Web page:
Wildlife Column: The not-so-common Blue Butterfly

The Common Blue is one of our more abundant and widespread butterflies of unimproved grasslands, chalk downs, and in urban areas, so-called urban commons '˜meadows'.

Monday, 15th October 2018, 12:42 pm
Updated Monday, 15th October 2018, 12:48 pm
Ian Rotherham

These are spontaneous grasslands and herbaceous communities that spring up on derelict sites

following demolition of houses or factories for example. The butterfly chooses these habitats because they need the abundant flowers found in open, sunny sites, and for their larvae, the food-plants too. In the case of the Common Blue, the preferred plant on which to lay their eggs is a small member of the pea family, the Bird's-foot Trefoil.

The blue butterfly

Like all the peas the trefoil can '˜fix' nitrogen from the air and in essence produce its own fertiliser to allow it to grow on poorer soils; so it thrives on ancient meadows and other '˜unimproved' grasslands, and on the rubble of former derelict sites. If there are grasses around, especially the common Cocksfoot Grass, then the habitat may also be rich in other butterfly species particularly the '˜Browns' and the '˜Skippers'.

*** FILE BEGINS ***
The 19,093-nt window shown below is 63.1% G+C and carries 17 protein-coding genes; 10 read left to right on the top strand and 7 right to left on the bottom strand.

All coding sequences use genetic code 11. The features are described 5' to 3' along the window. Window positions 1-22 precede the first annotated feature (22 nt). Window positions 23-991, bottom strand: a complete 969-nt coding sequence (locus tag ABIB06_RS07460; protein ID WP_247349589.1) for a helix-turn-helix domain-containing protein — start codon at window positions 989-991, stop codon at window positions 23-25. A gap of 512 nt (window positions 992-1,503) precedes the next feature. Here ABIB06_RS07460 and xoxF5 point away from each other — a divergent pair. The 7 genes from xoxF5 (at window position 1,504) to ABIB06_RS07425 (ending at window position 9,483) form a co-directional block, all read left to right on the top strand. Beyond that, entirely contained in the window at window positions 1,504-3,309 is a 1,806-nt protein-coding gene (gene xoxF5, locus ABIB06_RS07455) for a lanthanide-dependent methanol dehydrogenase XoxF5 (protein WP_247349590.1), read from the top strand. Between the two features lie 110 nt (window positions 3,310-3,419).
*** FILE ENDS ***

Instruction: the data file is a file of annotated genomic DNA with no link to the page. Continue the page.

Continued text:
I still recall the first ever Common Blue I found on '˜waste' ground near derelict allotment gardens at Norton Lees, on the only patch of Bird's-foot Trefoil for miles around! I was probably about ten years' old and was very excited by my discovery! Within a few years the site, like so many others, had gone for new housing. In many ways this is one half of the butterfly story for these species, as the scattered habitat patches are lost, one-by-one under urban development.

The other half of the story of course is the inexorable loss of wildflower meadows and other grasslands since the 1950s. As habitats go, then the diversity and numbers of butterflies go down as well.

If we have long hot summers like this year, then see increases in both diversity (I had around twenty different species in my garden for example), and in sheer numbers, though the drought didn't help.

However, many garden visitors are species catholic in their needs and not dependent on the habitats that are still declining. To keep the butterflies we need to conserve the sites.